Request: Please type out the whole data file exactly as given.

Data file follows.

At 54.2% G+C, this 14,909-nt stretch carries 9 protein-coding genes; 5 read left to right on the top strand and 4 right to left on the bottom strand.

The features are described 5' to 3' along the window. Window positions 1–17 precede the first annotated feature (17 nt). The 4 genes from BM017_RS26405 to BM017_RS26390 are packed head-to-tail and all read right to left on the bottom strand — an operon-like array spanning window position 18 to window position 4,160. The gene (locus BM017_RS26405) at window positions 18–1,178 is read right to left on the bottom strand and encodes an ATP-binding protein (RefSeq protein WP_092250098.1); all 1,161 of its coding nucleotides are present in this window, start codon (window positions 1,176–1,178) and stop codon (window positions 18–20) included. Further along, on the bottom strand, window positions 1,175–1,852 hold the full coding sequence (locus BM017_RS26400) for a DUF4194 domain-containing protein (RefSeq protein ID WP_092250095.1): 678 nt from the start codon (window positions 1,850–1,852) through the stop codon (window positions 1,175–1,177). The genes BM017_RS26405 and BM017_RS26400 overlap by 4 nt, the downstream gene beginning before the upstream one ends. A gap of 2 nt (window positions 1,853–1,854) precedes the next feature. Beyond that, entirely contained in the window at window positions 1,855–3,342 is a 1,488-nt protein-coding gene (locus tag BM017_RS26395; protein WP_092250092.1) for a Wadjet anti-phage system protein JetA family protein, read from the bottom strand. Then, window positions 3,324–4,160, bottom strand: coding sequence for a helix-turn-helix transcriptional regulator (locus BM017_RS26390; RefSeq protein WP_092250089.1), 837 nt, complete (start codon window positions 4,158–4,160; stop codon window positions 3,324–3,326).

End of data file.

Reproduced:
At 54.2% G+C, this 14,909-nt stretch carries 9 protein-coding genes; 5 read left to right on the top strand and 4 right to left on the bottom strand.

The features are described 5' to 3' along the window. Window positions 1–17 precede the first annotated feature (17 nt). The 4 genes from BM017_RS26405 to BM017_RS26390 are packed head-to-tail and all read right to left on the bottom strand — an operon-like array spanning window position 18 to window position 4,160. The gene (locus BM017_RS26405) at window positions 18–1,178 is read right to left on the bottom strand and encodes an ATP-binding protein (RefSeq protein WP_092250098.1); all 1,161 of its coding nucleotides are present in this window, start codon (window positions 1,176–1,178) and stop codon (window positions 18–20) included. Further along, on the bottom strand, window positions 1,175–1,852 hold the full coding sequence (locus BM017_RS26400) for a DUF4194 domain-containing protein (RefSeq protein ID WP_092250095.1): 678 nt from the start codon (window positions 1,850–1,852) through the stop codon (window positions 1,175–1,177). The genes BM017_RS26405 and BM017_RS26400 overlap by 4 nt, the downstream gene beginning before the upstream one ends. A gap of 2 nt (window positions 1,853–1,854) precedes the next feature. Beyond that, entirely contained in the window at window positions 1,855–3,342 is a 1,488-nt protein-coding gene (locus tag BM017_RS26395; protein WP_092250092.1) for a Wadjet anti-phage system protein JetA family protein, read from the bottom strand. Then, window positions 3,324–4,160, bottom strand: coding sequence for a helix-turn-helix transcriptional regulator (locus BM017_RS26390; RefSeq protein WP_092250089.1), 837 nt, complete (start codon window positions 4,158–4,160; stop codon window positions 3,324–3,326).